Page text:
In this particular duel of Domesticity vs. The Doctor, the Doctor wins, but it’s a Pyrrhic victory (nobody really wins). Having seen John Smith react in horror to the idea of turning back into a man who is the very definition of inhuman, it’s oddly anti-climactic to realise that the Doctor is back, pulling switches and blowing up spaceships like usual. And he killed a man to do it. Took him over with his own personality… just like the Family of Blood did with their victims.

Tennant is brilliant in this episode. Both characters feel so utterly him, and yet you never doubt the difference between them for a moment. Jessica Hynes (I can’t get used to her not being Stevenson) is also brilliant as Joan Redfern – subtle and affecting. The final scene in which she faces the Doctor with all that anger and hurt pushed down deep inside her is incredibly powerful.

We’ve seen the power the Doctor has to hurt Martha with his romantic indifference to her, but that’s nothing to the casual cruelty he demonstrates at the end of this story, when he suggests Joan come along in the TARDIS, as if she can set aside her grief and loss as easily as he removed John Smith from himself, joining him and Martha for great intergalactic larks and cherry cake. He honestly doesn’t seem to realise what he has done, and how badly he has treated her – and yet how else do you explain the other cruelty he displays just before this scene, when he condemns each of the Family of Blood to eternal life? Was it the Doctor or John Smith who decided on their fates?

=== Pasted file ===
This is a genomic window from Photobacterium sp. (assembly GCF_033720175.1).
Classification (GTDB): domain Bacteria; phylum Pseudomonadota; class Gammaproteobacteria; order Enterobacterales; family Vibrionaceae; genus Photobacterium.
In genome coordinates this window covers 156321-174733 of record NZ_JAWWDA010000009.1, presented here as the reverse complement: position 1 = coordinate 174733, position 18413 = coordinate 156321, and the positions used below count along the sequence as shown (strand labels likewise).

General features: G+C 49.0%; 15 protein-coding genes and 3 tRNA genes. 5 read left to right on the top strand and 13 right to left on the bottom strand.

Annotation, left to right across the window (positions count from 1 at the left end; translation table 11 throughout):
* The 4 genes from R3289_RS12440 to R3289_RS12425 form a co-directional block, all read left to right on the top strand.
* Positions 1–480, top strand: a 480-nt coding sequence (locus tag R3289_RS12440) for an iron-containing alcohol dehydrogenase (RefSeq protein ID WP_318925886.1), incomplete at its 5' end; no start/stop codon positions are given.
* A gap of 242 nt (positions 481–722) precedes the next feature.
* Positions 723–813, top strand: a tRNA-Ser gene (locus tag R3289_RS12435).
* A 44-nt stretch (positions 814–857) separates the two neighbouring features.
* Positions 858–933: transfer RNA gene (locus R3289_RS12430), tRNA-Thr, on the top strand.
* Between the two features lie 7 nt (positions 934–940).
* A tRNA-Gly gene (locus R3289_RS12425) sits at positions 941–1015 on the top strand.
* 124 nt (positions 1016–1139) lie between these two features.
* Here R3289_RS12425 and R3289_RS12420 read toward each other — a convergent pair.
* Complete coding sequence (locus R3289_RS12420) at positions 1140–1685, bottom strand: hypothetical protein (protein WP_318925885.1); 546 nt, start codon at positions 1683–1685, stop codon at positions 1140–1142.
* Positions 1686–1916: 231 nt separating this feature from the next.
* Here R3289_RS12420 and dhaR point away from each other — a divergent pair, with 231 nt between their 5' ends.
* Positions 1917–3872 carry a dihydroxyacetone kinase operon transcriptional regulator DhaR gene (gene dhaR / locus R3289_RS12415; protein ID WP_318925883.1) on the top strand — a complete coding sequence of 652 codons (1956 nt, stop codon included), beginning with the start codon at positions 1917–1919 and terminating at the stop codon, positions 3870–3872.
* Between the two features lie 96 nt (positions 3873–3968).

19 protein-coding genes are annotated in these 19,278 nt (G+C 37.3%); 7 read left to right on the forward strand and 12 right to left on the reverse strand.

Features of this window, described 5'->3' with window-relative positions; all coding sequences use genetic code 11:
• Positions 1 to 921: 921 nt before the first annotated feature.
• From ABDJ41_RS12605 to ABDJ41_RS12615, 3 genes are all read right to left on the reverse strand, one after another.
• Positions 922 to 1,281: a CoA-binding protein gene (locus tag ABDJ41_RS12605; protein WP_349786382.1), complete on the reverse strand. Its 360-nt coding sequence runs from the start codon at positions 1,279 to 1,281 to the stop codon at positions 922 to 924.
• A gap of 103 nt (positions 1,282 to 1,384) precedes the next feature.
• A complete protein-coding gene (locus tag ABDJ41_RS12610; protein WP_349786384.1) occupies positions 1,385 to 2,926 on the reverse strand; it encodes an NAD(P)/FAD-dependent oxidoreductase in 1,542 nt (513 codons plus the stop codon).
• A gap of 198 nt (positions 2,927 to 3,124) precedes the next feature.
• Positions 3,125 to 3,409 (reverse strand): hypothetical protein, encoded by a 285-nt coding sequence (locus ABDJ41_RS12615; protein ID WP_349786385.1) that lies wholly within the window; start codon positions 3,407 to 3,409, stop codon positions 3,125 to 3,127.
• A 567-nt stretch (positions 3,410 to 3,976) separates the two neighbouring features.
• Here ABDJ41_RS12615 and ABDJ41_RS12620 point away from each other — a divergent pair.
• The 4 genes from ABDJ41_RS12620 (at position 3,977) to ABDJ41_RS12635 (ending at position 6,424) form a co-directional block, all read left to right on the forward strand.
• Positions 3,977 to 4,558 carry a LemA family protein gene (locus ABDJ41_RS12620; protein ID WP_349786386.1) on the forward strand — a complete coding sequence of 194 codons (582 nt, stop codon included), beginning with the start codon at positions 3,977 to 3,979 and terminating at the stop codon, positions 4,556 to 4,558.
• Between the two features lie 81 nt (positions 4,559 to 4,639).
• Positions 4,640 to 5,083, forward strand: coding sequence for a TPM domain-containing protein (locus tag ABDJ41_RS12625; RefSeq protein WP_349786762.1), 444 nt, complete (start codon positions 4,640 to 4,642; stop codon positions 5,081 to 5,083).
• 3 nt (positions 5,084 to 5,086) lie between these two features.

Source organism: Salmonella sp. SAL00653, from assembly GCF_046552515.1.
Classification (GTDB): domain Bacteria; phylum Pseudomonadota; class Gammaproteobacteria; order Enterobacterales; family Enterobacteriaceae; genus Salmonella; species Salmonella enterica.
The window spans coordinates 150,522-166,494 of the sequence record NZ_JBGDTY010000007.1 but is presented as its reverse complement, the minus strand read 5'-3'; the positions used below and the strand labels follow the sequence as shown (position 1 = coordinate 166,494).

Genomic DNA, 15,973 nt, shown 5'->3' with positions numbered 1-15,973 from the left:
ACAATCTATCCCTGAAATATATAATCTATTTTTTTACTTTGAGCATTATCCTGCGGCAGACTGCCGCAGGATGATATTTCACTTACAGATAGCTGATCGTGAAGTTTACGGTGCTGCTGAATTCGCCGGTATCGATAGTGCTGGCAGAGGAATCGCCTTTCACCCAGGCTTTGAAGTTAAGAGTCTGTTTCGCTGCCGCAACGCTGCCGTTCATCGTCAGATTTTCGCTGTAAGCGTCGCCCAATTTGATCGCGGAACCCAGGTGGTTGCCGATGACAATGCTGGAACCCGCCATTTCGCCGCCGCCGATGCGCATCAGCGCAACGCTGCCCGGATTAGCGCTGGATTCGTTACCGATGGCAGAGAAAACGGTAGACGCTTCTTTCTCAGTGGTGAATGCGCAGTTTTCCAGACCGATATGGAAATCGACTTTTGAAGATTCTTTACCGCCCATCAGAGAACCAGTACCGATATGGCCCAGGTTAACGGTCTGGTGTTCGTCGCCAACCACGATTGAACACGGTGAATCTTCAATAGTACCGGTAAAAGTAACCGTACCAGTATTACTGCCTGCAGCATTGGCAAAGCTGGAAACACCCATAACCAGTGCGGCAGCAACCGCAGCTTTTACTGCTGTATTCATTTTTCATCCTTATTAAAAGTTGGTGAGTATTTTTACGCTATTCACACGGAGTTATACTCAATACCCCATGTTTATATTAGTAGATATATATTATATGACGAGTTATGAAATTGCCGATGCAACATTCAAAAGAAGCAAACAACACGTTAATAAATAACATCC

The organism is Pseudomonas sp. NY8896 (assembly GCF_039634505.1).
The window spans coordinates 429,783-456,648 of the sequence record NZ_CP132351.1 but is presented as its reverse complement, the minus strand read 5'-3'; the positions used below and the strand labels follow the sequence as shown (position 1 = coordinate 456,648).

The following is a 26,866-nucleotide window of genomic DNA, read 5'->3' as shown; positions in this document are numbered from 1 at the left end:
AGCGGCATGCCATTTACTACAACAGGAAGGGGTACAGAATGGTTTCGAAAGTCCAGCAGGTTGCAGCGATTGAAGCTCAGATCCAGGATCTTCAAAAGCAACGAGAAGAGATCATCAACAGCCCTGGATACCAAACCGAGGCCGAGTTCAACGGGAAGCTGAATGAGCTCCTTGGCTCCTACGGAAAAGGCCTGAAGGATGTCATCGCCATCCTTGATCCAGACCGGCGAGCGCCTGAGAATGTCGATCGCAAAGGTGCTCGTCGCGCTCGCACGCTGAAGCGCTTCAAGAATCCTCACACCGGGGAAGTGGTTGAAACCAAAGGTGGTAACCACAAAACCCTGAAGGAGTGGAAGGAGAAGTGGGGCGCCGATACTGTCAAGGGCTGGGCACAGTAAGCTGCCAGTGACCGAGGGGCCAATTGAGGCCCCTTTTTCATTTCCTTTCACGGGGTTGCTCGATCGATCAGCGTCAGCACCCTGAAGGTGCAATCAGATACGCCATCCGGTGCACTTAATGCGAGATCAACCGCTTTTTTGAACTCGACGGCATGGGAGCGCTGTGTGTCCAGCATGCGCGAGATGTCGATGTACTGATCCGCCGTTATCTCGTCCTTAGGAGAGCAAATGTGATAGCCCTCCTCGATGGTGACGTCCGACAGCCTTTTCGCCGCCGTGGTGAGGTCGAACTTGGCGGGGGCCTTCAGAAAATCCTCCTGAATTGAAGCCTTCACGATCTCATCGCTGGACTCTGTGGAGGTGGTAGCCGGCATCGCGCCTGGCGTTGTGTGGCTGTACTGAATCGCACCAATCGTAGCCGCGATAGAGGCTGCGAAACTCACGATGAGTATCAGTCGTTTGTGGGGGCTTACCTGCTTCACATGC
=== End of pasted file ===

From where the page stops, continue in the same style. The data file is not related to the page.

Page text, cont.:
One thing seems certain, the ultimate message of this story is that if the Doctor stops running, and falls in love, and gets a job and a home, and has a family… then he wouldn’t be the Doctor any more. Or at least, to have and do all those things, he would have to stop being the Doctor first.

Which all ties in to the ongoing theme of these essays – that domesticity and the Doctor don’t fit together comfortably, unless one of them is prepared to change pretty radically. And the Doctor never changes. Right?